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On May 30, 1999, The Observer newspaper carried an advert offering readers the chance to win tickets for all England's Super Six games in the World Cup. It is unclear who England will be playing, said the blurb innocently. However, we know they have qualified. At the time the words were written, that was, if not a mathematical fact, then a reasonable assumption. It's just that reasonable assumptions have no place in discussion of the prospects for the England cricket team. A few hours later, they were out of the World Cup.
The script for English cricket now seems to be more like the Book of Job than anything else: the Sabeans have stolen the oxen; the Chaldeans have stolen the camels; and the fire of God has burned up the sheep. Something like that. Anyway, a tournament officially regarded as the English game's make-or-break opportunity to re-establish itself in the public's affection had produced the worst case imaginable: a fall at the first fence.
And so it went on to the end of that millennium and beyond. England contrived to lose a Test series to New Zealand in almost equally improbable circumstances. In the winter, they effectively lost the series against South Africa in the first half-hour. The Under-19 team performed pretty hopelessly in their World Cup. And the women's team lost to Australia by margins that could terrify anyone who thought the men's team could now get no worse (a sampler: Australia 299 for two; England 79 all out).
With the match-fixing scandal temporarily swept under various carpets, the English crisis is now the greatest crisis in world cricket. It is currently difficult to imagine any circumstances in which England (male version) could face Australia over at least the next three series and have a cat in hell's chance of the Ashes. That's not even good for Australian cricket. It is particularly bad for the future of traditional Test cricket, which depends greatly on English influence wherever it is played.
The miracle, so far as the World Cup was concerned was that the tournament survived. Local interest remained high. It was as though the British public were able to appreciate everything much better once released from the anguish of following England; and the team's absence enabled the England and Wales Cricket Board (ECB) to notice the enthusiasm for cricket of Britain's Asians, something which until then had largely escaped them. True, the final was a miserable disappointment, but it was not quite as dreadful as the opening ceremony. And these two let-downs framed much excellent cricket, culminating in the wonderful Edgbaston semi-final and, indeed, the final result: no one could argue with the notion of Australia as world champions.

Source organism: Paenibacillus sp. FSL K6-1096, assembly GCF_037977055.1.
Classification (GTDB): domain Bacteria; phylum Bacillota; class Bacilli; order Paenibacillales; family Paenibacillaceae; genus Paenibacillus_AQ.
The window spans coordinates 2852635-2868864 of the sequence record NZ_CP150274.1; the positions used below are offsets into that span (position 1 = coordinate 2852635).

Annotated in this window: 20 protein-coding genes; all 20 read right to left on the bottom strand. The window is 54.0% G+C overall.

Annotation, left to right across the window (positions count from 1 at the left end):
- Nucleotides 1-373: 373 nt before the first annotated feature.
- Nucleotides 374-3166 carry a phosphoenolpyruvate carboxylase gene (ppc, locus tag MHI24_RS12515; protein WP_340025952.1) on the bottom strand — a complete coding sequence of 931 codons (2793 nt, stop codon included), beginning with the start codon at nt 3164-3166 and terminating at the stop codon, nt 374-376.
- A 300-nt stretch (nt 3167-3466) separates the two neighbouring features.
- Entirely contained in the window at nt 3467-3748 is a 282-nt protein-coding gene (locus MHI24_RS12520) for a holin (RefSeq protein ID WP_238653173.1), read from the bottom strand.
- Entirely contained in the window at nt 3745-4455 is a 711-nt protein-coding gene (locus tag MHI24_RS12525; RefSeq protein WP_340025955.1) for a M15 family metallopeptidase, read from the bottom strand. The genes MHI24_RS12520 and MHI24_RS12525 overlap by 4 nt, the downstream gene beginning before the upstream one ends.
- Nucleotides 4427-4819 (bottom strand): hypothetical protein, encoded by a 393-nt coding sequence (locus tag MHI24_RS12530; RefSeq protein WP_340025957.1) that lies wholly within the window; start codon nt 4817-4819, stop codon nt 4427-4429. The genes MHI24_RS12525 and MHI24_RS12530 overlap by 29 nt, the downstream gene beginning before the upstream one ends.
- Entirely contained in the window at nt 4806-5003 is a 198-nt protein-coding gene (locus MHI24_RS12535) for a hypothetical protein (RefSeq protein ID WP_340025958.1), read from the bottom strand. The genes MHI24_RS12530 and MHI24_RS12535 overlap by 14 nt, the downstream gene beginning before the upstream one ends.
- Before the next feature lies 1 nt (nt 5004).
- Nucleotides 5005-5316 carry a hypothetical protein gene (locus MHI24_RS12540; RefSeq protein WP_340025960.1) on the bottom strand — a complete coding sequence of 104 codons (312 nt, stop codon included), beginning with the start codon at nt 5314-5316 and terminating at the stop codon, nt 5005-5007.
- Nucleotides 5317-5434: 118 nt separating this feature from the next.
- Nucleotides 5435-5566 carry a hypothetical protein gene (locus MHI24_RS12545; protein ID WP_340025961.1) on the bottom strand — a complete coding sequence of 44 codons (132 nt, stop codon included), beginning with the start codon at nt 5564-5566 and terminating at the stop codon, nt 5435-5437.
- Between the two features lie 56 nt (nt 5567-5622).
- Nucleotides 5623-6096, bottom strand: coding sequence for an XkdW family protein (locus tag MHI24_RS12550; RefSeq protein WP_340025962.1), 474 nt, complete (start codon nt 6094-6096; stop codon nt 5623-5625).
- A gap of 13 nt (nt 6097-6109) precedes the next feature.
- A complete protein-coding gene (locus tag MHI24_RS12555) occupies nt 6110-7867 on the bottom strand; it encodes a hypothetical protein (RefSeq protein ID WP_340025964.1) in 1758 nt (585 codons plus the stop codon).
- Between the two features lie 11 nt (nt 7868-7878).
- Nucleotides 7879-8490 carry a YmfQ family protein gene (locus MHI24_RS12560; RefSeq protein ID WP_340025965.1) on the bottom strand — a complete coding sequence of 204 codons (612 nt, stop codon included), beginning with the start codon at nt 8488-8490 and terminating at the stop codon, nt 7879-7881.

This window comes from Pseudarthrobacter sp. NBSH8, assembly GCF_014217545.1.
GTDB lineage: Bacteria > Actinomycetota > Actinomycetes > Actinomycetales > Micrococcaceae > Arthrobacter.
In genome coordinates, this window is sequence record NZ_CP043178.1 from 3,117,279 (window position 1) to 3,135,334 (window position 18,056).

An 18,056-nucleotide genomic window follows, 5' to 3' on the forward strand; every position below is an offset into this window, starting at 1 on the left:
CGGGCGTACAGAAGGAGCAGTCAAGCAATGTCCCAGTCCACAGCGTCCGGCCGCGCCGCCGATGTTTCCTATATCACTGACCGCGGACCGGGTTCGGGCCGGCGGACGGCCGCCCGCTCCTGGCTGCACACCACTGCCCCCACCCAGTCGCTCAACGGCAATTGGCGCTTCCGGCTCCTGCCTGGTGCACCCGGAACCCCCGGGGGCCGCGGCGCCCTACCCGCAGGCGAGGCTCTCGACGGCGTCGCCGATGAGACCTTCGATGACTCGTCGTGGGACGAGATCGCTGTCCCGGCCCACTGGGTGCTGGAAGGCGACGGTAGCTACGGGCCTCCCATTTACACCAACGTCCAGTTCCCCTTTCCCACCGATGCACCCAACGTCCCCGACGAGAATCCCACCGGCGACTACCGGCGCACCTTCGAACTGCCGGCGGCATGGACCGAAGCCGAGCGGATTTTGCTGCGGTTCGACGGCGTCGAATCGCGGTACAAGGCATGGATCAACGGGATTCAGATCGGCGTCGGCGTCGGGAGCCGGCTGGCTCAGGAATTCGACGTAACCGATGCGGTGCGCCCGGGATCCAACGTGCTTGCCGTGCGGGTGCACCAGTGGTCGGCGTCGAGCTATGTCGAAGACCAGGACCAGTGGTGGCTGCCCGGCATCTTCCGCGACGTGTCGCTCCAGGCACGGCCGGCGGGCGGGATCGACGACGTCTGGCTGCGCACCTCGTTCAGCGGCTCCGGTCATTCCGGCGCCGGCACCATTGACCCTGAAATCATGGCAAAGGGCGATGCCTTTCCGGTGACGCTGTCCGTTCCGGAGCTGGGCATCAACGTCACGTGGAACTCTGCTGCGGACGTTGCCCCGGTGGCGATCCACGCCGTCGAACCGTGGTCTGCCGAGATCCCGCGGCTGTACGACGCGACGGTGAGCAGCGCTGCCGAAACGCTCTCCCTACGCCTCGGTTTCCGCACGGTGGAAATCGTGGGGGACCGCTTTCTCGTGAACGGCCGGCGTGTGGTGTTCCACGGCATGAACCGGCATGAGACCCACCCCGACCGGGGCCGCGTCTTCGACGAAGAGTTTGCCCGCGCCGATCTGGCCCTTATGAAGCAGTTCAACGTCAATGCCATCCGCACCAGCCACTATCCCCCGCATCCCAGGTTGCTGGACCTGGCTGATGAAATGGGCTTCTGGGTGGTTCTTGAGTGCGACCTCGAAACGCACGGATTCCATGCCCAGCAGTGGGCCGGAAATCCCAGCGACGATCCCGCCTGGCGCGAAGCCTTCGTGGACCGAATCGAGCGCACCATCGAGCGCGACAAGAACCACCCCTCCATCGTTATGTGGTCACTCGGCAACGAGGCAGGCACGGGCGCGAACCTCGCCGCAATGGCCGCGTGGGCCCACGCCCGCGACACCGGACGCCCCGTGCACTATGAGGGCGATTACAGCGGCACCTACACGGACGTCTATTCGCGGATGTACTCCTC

The format was still not quite right. South Africa, the hosts in 2003, like the Super Six concept that was used for the closing stages but are thinking of extending it to a Super Eight (if they expand it far enough, England are bound to qualify some day). They may also change the random nature of the points system, so that the qualifying teams count all their points from the early stages. I would get rid of net run-rate as a tie-breaker myself, and replace it with something more transparent. Overall, you can sense the tournament gaining strength as an institution, and taking its place among the planet's great sporting events.
Yet England could stage an Olympics and a football World Cup before the cricket version returns. It probably will not be back until 2019; it will not even be staged in Asia until 2011 or 2015. Why on earth not? There is no good reason why cricket remains committed to the self-denying ordinance of holding a World Cup only every four years. It should be every two years.
Cricket is bedevilled by wrong-headed analogies with football. A football World Cup actually lasts two years because almost everyone has to qualify. For the major teams, the cricket World Cup lasts only a few weeks. And the game's unique spread - global but scattered - means that all the World Cups outside one's own home country are very distant and quite likely to be played through the night. A change would not overwhelm public demand, and it would help justify the investment in stadia that is going to be vital, especially before the West Indies tournament of 2007.
The alternative is a continuation and expansion of all the other one-day tournaments that have little meaning and are tainted by the suspicion of betting-relating corruption. The World Cup is cricket's most glittering showcase. It needs to be on display. The International Cricket Council (ICC) should decide at the first opportunity to hold a 2005 tournament - in Asia or Australasia, if that's too soon for the Caribbean to cope - and then rejig future schedules appropriately.